Blogs Bookmarks Kim Blog (English) Technology

The ultimate Web 2.0 metaphor: Legos | | CNET

The ultimate Web 2.0 metaphor: Legos | | CNET

The CNET NEWS.COM site is filled with stories about the LEGO company these days, and it warms my heart, since I’ve had a life long “love affair” with the company.

LEGO has been a metaphor for component based software development, and object orientation, for a long, long time, at least here in Denmark. I find it remarkable how many pioneers, within the field of software object orientation, are of Danish descend. I believe this is, somewhat connected, to the fact, that we all played with LEGOs

Now, if only we could get standardised Web 2.0 components, that snap together like LEGO bricks.

This absolutely is not the case today, and the standardised component technologies like COM, .NET and Beans are so much easier to work with. Web 2.0 is a step back, in terms of “ease of interoperability”, but the emergence of home grown services, and so called mash-ups, where several services and components are combined, to create new services, has been no less than phenomenal, and has created a number of DIY toolset (APIs) for the web garage, the most well know is probably the Google Maps APIs.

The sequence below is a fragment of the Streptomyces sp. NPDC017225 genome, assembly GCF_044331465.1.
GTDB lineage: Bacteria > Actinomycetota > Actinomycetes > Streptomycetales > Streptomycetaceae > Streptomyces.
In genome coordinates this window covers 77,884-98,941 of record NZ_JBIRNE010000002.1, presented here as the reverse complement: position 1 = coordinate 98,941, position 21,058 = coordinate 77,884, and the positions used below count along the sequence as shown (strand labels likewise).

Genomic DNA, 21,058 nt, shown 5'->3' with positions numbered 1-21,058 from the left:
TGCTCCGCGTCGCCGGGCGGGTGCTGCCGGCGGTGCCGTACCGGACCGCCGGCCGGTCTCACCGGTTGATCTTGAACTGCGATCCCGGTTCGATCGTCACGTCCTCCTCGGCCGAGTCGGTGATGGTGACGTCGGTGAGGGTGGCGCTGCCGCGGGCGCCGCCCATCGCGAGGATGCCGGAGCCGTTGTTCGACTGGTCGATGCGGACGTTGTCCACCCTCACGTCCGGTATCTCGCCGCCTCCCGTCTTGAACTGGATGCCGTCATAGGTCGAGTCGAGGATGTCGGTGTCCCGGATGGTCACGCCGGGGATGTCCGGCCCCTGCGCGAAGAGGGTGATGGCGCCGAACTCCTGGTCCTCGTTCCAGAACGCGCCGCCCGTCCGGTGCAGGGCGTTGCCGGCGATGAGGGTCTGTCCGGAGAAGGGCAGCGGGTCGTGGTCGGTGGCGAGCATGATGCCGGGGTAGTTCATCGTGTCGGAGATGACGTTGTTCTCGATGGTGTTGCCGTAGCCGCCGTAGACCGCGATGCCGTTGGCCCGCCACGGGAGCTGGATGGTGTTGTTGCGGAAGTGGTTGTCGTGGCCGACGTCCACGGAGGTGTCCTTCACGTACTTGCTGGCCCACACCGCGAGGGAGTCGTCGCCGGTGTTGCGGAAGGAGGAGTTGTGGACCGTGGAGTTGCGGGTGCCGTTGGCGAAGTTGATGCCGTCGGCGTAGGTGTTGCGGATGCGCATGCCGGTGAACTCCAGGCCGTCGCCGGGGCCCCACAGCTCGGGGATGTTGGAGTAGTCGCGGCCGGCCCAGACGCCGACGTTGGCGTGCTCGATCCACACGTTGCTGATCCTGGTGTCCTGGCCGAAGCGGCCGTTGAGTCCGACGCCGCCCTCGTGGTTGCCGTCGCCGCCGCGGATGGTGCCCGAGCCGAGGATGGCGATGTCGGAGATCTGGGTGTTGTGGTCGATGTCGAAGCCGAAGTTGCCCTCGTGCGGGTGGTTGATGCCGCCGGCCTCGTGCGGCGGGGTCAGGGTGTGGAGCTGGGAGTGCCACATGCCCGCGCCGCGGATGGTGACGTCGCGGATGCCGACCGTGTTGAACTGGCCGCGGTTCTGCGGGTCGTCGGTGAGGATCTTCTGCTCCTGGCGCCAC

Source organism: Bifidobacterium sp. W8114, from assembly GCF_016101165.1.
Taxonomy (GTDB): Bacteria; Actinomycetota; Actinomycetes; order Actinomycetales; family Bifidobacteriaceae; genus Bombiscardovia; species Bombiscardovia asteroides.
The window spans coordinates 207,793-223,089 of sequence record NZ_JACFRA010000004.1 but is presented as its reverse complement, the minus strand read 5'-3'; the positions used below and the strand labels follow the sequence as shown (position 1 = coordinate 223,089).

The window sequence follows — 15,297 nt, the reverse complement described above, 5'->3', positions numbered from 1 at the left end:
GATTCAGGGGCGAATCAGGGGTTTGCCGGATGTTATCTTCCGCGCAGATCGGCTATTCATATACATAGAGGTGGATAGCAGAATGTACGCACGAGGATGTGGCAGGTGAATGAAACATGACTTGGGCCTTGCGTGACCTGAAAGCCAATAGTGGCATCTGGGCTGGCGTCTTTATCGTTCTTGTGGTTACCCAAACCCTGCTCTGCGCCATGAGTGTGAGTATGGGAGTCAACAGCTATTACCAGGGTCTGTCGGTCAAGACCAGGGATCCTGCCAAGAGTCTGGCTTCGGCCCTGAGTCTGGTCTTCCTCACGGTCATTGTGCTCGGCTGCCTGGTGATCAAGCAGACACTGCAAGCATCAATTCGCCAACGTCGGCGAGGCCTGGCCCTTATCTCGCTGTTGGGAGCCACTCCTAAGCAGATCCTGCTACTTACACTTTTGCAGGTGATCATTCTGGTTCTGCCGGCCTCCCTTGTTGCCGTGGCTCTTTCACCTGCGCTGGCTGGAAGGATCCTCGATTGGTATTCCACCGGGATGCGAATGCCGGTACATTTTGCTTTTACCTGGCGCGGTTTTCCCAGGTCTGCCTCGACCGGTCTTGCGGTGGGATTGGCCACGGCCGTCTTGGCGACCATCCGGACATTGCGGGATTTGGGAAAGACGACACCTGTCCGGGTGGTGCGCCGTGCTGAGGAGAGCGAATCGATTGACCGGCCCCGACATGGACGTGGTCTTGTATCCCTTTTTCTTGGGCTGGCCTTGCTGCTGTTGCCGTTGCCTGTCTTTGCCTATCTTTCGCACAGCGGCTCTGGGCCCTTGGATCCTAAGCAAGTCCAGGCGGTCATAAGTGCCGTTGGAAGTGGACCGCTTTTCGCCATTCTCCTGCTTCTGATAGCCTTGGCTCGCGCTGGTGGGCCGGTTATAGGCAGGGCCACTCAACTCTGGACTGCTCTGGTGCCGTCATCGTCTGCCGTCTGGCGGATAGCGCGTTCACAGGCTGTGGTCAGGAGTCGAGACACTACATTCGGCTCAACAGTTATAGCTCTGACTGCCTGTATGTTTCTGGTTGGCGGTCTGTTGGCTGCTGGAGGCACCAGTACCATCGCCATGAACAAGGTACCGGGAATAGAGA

The standardised web-service protocol stack (WS*), has failed to deliver the high-level services, that are being build right now under the label Web 2.0.

The WS* stack is a bit like having the interlocking, but not the component. And the Web 2.0 applications are largely the components, but with incompatible interlocking.

Eventually the Web 2.0 components will mature, and standards will emerge, and we’ll have the software equivalent of the interlocking genius of the LEGO brick.

But I’d say that the sacrifice of standards, at the “altar of innovation”, has been worth it, but that it’s time to “grow up”, and agree on some standards for “interlocking”.

When this happens, it will be remembered as the day, the “mash-up” industry was created. Web 3.0 anyone?

Leave a Reply

Your email address will not be published. Required fields are marked *